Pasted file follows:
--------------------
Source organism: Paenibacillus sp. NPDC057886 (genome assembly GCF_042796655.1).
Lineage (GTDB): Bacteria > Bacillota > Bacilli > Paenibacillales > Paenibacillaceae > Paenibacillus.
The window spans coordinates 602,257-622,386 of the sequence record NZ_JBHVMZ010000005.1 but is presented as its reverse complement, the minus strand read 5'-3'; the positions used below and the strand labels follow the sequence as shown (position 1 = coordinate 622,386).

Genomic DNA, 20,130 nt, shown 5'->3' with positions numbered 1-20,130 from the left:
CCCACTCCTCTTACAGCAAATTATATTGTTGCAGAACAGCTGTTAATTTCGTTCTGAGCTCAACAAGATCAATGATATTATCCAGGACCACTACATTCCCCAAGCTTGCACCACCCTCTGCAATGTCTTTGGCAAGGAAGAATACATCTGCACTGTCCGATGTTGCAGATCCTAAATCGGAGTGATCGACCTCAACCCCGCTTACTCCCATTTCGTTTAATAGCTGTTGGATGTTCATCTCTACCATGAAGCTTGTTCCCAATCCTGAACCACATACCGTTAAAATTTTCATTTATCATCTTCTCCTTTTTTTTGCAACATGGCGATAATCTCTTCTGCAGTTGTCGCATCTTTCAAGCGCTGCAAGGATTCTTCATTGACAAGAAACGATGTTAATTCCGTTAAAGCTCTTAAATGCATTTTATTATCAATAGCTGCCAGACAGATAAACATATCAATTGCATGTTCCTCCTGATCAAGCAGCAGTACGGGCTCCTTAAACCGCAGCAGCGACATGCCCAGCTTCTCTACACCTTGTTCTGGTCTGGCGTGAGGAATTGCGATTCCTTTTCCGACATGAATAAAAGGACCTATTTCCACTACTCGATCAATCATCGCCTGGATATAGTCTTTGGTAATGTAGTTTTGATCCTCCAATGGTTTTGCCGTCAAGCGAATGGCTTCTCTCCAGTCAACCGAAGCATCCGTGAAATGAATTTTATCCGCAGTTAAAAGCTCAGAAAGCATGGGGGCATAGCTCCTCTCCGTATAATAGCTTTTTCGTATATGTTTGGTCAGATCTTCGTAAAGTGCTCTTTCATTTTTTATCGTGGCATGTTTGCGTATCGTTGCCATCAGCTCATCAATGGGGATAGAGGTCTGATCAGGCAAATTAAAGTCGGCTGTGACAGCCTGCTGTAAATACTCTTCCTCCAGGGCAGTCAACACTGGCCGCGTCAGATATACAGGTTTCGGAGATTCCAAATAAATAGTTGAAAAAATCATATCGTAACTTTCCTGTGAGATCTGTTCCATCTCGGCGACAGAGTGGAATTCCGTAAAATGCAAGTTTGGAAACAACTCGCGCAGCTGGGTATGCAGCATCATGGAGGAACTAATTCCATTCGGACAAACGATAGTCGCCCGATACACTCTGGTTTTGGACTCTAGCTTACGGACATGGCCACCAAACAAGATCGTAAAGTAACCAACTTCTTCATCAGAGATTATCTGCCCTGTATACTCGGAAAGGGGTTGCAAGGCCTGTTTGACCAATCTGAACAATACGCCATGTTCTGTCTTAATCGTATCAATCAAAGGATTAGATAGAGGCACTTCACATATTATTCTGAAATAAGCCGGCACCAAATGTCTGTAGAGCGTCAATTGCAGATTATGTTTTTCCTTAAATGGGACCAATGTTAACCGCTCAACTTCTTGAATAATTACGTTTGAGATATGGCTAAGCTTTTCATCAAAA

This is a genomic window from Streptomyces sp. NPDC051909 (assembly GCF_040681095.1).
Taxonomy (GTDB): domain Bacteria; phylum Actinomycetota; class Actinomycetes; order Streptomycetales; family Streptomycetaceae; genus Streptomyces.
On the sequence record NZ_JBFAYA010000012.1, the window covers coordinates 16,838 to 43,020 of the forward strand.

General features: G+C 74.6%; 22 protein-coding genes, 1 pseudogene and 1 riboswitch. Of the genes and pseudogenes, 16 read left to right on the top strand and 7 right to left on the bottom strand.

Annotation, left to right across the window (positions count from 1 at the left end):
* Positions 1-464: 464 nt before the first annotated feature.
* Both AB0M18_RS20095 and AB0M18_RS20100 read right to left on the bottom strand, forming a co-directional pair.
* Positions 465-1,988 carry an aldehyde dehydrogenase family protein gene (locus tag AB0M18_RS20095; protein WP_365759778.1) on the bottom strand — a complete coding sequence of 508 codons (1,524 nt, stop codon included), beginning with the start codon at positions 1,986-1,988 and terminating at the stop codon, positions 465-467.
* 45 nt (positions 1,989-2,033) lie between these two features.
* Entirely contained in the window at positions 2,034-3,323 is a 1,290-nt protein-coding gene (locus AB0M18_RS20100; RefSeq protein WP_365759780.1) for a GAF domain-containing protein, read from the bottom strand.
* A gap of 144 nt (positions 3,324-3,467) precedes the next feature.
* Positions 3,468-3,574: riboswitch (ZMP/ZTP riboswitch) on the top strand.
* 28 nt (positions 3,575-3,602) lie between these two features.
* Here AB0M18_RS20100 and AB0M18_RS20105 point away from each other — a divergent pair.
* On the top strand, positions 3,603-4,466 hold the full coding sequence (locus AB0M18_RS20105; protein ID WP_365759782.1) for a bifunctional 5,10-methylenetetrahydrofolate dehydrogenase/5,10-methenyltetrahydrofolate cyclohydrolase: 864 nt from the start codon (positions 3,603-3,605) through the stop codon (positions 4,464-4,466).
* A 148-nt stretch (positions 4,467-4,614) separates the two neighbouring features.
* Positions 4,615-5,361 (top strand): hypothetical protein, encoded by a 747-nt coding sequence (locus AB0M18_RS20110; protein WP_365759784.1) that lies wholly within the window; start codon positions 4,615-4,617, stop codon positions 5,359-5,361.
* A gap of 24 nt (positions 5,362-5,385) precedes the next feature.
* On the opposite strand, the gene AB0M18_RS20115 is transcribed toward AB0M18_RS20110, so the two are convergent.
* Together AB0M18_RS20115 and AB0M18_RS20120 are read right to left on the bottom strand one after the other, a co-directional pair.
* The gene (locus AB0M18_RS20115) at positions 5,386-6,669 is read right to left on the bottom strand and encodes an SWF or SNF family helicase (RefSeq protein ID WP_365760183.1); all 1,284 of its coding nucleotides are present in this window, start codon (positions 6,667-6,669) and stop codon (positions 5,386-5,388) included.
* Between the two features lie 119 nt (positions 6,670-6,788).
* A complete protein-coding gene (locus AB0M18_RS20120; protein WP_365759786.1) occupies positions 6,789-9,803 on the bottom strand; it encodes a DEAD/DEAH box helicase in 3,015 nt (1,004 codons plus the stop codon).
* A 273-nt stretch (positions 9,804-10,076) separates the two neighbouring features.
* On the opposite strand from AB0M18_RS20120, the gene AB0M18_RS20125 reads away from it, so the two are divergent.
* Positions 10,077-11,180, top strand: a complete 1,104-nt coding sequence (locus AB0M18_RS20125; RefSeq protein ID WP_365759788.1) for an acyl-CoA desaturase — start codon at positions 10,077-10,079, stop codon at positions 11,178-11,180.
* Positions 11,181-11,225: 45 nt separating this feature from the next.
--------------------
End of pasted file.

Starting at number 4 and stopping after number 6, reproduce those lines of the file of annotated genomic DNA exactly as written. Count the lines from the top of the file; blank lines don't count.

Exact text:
Genomic DNA, 20,130 nt, shown 5'->3' with positions numbered 1-20,130 from the left:
CCCACTCCTCTTACAGCAAATTATATTGTTGCAGAACAGCTGTTAATTTCGTTCTGAGCTCAACAAGATCAATGATATTATCCAGGACCACTACATTCCCCAAGCTTGCACCACCCTCTGCAATGTCTTTGGCAAGGAAGAATACATCTGCACTGTCCGATGTTGCAGATCCTAAATCGGAGTGATCGACCTCAACCCCGCTTACTCCCATTTCGTTTAATAGCTGTTGGATGTTCATCTCTACCATGAAGCTTGTTCCCAATCCTGAACCACATACCGTTAAAATTTTCATTTATCATCTTCTCCTTTTTTTTGCAACATGGCGATAATCTCTTCTGCAGTTGTCGCATCTTTCAAGCGCTGCAAGGATTCTTCATTGACAAGAAACGATGTTAATTCCGTTAAAGCTCTTAAATGCATTTTATTATCAATAGCTGCCAGACAGATAAACATATCAATTGCATGTTCCTCCTGATCAAGCAGCAGTACGGGCTCCTTAAACCGCAGCAGCGACATGCCCAGCTTCTCTACACCTTGTTCTGGTCTGGCGTGAGGAATTGCGATTCCTTTTCCGACATGAATAAAAGGACCTATTTCCACTACTCGATCAATCATCGCCTGGATATAGTCTTTGGTAATGTAGTTTTGATCCTCCAATGGTTTTGCCGTCAAGCGAATGGCTTCTCTCCAGTCAACCGAAGCATCCGTGAAATGAATTTTATCCGCAGTTAAAAGCTCAGAAAGCATGGGGGCATAGCTCCTCTCCGTATAATAGCTTTTTCGTATATGTTTGGTCAGATCTTCGTAAAGTGCTCTTTCATTTTTTATCGTGGCATGTTTGCGTATCGTTGCCATCAGCTCATCAATGGGGATAGAGGTCTGATCAGGCAAATTAAAGTCGGCTGTGACAGCCTGCTGTAAATACTCTTCCTCCAGGGCAGTCAACACTGGCCGCGTCAGATATACAGGTTTCGGAGATTCCAAATAAATAGTTGAAAAAATCATATCGTAACTTTCCTGTGAGATCTGTTCCATCTCGGCGACAGAGTGGAATTCCGTAAAATGCAAGTTTGGAAACAACTCGCGCAGCTGGGTATGCAGCATCATGGAGGAACTAATTCCATTCGGACAAACGATAGTCGCCCGATACACTCTGGTTTTGGACTCTAGCTTACGGACATGGCCACCAAACAAGATCGTAAAGTAACCAACTTCTTCATCAGAGATTATCTGCCCTGTATACTCGGAAAGGGGTTGCAAGGCCTGTTTGACCAATCTGAACAATACGCCATGTTCTGTCTTAATCGTATCAATCAAAGGATTAGATAGAGGCACTTCACATATTATTCTGAAATAAGCCGGCACCAAATGTCTGTAGAGCGTCAATTGCAGATTATGTTTTTCCTTAAATGGGACCAATGTTAACCGCTCAACTTCTTGAATAATTACGTTTGAGATATGGCTAAGCTTTTCATCAAAA

This is a genomic window from Streptomyces sp. NPDC051909 (assembly GCF_040681095.1).